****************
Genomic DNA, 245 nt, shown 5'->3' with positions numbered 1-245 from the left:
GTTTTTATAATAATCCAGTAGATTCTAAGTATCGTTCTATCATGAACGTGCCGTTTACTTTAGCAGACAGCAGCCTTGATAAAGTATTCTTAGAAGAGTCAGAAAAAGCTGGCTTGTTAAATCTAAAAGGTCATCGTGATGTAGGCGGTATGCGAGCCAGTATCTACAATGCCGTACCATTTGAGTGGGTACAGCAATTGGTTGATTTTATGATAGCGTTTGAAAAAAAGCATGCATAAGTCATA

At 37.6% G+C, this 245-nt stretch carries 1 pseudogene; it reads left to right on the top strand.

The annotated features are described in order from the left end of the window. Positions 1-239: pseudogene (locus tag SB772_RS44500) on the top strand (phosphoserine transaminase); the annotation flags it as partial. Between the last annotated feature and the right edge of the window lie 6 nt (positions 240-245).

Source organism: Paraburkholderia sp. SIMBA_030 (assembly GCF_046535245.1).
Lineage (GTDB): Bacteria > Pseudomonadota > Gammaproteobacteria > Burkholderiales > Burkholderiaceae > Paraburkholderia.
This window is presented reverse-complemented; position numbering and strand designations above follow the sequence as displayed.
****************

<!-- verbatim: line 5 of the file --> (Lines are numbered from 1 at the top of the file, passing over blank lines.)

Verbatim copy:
Source organism: Paraburkholderia sp. SIMBA_030 (assembly GCF_046535245.1).